The goofiest impression was Callihan pronouncing his “New Horror” nickname sound like “The New Whore.” Fortunately he looked decent enough in the ring. With his brooding attitude, he’d make a good lackey for Jacobs.

The main event was not the brutal fight ROH fans expected following their break-up. It seemed deliberately slow and dispassionate, ending in a lucky pin counter to Jacobs’s End Times submission. You knew they were downplaying the storyline when Prazak opened the show saying “[Jacobs] sets his own rules, whereas Tyler Black? He’s just got a world of potential as an athlete.” While they made reference to their team and split in interviews, the match was obviously about how important management wants Tyler Black to be. It was still a competent match, leaving the whole show feeling worth watching for free. Getting used to a free ROH is going to be strange for some fans.

They featured a music video supposedly about ROH history and the company’s beginning in 2002, but was actually a highlight reel of all the stars who visited or graduated from the company: the Great Muta, Samoa Joe, James “Noble” Gibson, Mickie James, Mick Foley, Ric Flair, AJ Styles, and so-on. It was sharper, better-cut and looked better than anything ROH has ever done. It spoke to the whole production of the show, with slick editing, closer and more dynamic camera angles, and syncing video to the beats of audio. ROH’s wrestlers are finally being done service by their producers.

To the big question: is this better than everything else on TV?

Honestly, it isn’t. It’s different. You run into none of the insipid backstage segments of an Impact, and get none of the feeling that someone is being pushed because he’s married to the booker. You don’t go fifteen minutes wondering when you’ll see a match, and at an hour, it’s over when Smackdown is just getting underway. I got a little concerned at the lack of longterm direction in this episode, but that’s nothing compared to how angry I was at wasting two hours on the most recent Raw (and boy, was I angry). When they do interviews, most of the wrestlers aren’t as charismatic as Edge or Mick Foley. It is low on frills and story, which will make it unbearable to some people, and it’s got some talented wrestlers doing some moderately cool stuff, so it’s going to appeal more to others. Even hardened ROH fans should check their expectations.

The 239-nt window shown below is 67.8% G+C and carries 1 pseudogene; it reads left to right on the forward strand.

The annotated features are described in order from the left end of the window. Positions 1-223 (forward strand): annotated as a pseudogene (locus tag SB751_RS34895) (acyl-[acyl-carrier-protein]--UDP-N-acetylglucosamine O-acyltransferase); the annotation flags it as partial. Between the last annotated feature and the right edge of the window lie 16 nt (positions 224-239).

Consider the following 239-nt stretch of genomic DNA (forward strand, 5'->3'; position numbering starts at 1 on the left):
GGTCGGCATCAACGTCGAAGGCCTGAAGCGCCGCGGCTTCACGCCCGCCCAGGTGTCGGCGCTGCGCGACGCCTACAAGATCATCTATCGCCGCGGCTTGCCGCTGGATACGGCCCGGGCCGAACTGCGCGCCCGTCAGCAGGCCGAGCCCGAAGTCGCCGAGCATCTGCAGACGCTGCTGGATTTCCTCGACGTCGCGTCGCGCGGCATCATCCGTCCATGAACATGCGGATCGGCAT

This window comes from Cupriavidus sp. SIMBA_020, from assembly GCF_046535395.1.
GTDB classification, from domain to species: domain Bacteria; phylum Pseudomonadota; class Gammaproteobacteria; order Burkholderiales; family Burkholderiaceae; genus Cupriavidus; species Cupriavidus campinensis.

Being one hour, it can only be fairly compared to ECW. ECW is changing as SciFi changes to SyFy, which makes it even more imperative to have some kind of alternative approach than what dominates Raw, Smackdown and Impact. Those shows are overrun with promos, whereas this week’s Money in the Bank Lounge segment was a rarity, with an emphasis on getting young guys enough mic time, but also enough ring time to shine, every episode packing about four matches with a longer main event, sprinkling Finlay, Dreamer and Christian (and previous, Chavo Guerrero Jr. and Matt Hardy) in with younger guys to help them learn. It is an unpretentious program where the best talent, like John Morrison, Jack Swagger and Evan Bourne, actually do rise to the top and graduate to bigger shows. Now Tyson Kidd is being the most impressive, and unsurprisingly he’s rising right up, while an unimpressive wrestler like Ricky Ortiz sinks down. The show has its formula, has enough guys who know what they’re doing to deliver on that formula, and seldom embarrasses me as a wrestling fan, even with a midget turning the tide of a tag match. It’s a sin that it’s disappearing, especially to help a channel shed its “nerdy image.” Not to be glib, but if they didn’t want to appear nerdy, perhaps they shouldn’t make their living on a Battlestar Galactica remake, Sanctuary, Eureka, myriad Stargate programs, a vampire crime show, atrocious original movies about CG monsters, and reruns of Lost, X-Files and Star Trek.

If ECW is going to change, for better or for worse, we’ve got to cross our fingers that a decent ROH program improves and persists. Right now, ECW is my favorite wrestling program. One week in, I’m happy that I have ROH as my #2.

I can’t wait for the Aries Vs. Danielson episode in two weeks.

If you’re still jonesing for ROH on TV coverage, Bones Barkley and Pulse Glazer each have 10 Thoughts lists on the initial broadcast. That’s twenty thoughts there.

Meanwhile, Big Andy Mac has a thoughtful live review of Saturday’s show here. Bones Barkley also checks in with his own review.

Also on Pulse indy news, Jonathan Kirschner previews Chikara King of Trios tournament, which looks stacked beyond belief.

And lastly, if you like my writing check out my blog at www.johnwiswell.blogspot.com.

Tags: , , , , ,